This created and continues to create crises for families whose family members do not meet the current IQ requirement yet clearly need supports given seriously compromised adaptive abilities and executive functioning. These are individuals who typically have or are receiving extensive supports from Family Support for Children with Disabilities (FSCD) given the complexity of their needs and the risks they pose to themselves and others. These families and their children are left without any supports the moment their child turns age 18. It is very confusing for families as, in effect, government has acknowledged through Disability Services the complexity of their child by providing extensive FSCD supports but the same Disability Services then advises that on their child’s 18th birthday they are not eligible for continuing supports. This places families and individuals in harm’s way. At times, but not consistently and not currently, government had provided limited funding to some individuals given their serious limitations in adaptive skills and executive functioning, outside of PDD but within Disability Services. This sporadic and limited funding is neither fair nor just, as it only benefits some and only to some degree.

Further challenges emerged with the 2009 regulation when Alberta Education no longer required an IQ score for determining school supports. The necessity for IQ assessments diminished and children with developmental disabilities did not necessarily undergo these assessments as they moved through school. When the time came to apply for PDD a recently completed IQ test simply did not exist. Part of the reason for changes in education related to the irrelevance of IQ scores in terms of teaching strategies and classroom placement plus the negative stigma and assumptions associated with lower IQ scores.

Even if one holds to the standard definition of intellectual disability based on an IQ score of 70 or less before the age of 18, there is nothing to suggest that the IQ score is a measure of who needs or should be entitled to support. IQ scores are simply not a valid ethical or scientific criteria for determining who needs supports and funding and what those should be. An IQ score should not be a determinant in whether or not an individual qualifies for support. We are not suggesting that PDD extend beyond its original eligibility criteria, only that it returns to that criteria which allowed for reasonable flexibility and judgment to be applied with access to appeals when someone had significant limitations in adaptive skills and cognitive abilities.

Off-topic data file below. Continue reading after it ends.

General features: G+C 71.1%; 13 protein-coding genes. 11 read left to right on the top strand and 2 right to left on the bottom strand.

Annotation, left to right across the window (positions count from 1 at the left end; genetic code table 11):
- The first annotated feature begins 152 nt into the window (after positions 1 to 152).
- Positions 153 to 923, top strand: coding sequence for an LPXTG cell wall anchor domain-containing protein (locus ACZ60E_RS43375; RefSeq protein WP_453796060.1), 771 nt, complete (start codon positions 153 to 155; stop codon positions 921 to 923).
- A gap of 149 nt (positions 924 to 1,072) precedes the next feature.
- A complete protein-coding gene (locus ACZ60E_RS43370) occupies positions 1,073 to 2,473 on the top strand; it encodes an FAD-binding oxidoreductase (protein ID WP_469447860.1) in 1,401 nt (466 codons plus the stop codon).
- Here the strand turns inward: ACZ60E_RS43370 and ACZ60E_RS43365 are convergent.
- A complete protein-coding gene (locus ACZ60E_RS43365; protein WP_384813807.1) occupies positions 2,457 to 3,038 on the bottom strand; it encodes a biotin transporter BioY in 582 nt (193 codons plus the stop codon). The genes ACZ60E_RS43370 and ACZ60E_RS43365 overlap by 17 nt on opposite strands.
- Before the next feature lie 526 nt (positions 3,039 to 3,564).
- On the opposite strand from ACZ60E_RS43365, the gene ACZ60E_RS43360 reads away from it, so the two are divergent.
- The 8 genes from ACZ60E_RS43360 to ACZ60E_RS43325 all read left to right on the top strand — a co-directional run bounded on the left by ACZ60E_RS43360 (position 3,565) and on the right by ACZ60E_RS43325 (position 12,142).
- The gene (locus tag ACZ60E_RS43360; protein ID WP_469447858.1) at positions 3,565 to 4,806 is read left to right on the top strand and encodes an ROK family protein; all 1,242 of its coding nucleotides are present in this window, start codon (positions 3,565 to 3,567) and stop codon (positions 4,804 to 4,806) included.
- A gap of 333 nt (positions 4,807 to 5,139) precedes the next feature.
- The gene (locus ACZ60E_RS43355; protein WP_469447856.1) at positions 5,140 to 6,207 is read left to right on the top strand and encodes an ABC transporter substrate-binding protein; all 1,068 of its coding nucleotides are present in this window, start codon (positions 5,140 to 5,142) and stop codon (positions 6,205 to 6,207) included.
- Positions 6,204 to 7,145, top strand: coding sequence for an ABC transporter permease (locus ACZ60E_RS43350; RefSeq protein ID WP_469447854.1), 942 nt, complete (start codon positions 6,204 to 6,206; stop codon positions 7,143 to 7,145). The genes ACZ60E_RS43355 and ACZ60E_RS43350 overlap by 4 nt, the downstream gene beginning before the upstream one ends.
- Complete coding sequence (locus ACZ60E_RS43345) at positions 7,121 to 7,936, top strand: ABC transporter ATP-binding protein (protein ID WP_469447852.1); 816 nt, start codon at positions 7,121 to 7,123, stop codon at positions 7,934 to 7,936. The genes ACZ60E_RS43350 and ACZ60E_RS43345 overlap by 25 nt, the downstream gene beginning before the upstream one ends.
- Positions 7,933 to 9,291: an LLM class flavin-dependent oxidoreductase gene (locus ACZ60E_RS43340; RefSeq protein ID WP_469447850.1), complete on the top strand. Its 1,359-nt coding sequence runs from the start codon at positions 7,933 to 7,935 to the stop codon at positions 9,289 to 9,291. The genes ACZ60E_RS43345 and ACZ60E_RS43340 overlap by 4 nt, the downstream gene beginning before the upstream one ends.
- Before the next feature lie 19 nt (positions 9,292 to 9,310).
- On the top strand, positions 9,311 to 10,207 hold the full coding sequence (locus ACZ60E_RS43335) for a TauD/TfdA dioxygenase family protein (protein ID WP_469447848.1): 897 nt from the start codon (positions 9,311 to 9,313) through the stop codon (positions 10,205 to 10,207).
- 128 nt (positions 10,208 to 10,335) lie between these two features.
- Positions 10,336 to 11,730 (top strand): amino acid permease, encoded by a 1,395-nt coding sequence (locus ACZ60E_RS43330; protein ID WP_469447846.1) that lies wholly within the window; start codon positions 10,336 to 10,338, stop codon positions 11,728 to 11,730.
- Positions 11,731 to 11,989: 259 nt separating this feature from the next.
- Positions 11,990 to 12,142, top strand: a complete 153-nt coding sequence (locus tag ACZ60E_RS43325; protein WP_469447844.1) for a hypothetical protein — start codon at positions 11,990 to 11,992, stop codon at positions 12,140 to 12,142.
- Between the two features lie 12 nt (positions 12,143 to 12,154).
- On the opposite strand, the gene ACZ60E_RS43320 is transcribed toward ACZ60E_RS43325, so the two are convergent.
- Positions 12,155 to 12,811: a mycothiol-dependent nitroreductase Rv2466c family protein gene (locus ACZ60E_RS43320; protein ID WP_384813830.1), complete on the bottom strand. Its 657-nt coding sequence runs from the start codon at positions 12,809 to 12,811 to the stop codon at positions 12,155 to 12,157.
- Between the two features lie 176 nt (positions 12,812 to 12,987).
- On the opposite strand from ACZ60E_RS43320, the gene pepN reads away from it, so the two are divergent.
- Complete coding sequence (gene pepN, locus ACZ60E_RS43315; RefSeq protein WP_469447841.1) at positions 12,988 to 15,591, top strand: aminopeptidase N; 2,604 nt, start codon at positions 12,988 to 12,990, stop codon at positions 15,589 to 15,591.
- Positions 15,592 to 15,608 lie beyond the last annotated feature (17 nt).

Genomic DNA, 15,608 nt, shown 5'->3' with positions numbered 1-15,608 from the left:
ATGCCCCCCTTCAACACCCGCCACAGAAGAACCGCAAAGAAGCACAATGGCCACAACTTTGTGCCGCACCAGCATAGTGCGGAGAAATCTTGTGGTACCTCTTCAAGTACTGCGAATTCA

Recommendation

That the PDD eligibility criteria prior to August 1, 2009 be reinstated and the current eligibility criteria based on a fixed IQ score be rescinded. In turn, any impact related to additional Albertans being eligible for PDD supports needs to be taken into account by government in the allocation of its resources, as was true prior to 2009.

 

4) Indigenous Albertans with Developmental Disabilities

PDD funding and supports are not available to First Nations Albertans living on reserve. This means First Nations Albertans with developmental disabilities and their families can only access needed supports and services by leaving their First Nations communities. If they choose to remain within their First Nations, they and their families sacrifice access to the supports and funding that could make an invaluable difference to their lives. If they choose to leave in order to obtain supports, often feeling that this is not actually a freely given choice, they sacrifice culture, community and friends.

Although this issue has been raised for years, no action has been forthcoming in contrast to the fact that FSCD is available on reserves. The same multi-government agreement that enables FSCD to be offered on reserves includes provision for PDD to be similarly available but for reasons that are unclear, no action has ever been taken.

In addition, Indigenous Albertans with developmental disabilities and their families access PDD supports and services at a disproportionally lower rate than population demographics would indicate the rate of access should be. This is partially due to a lack of Indigenous operated or culturally knowledgeable resources within the PDD Community and Program.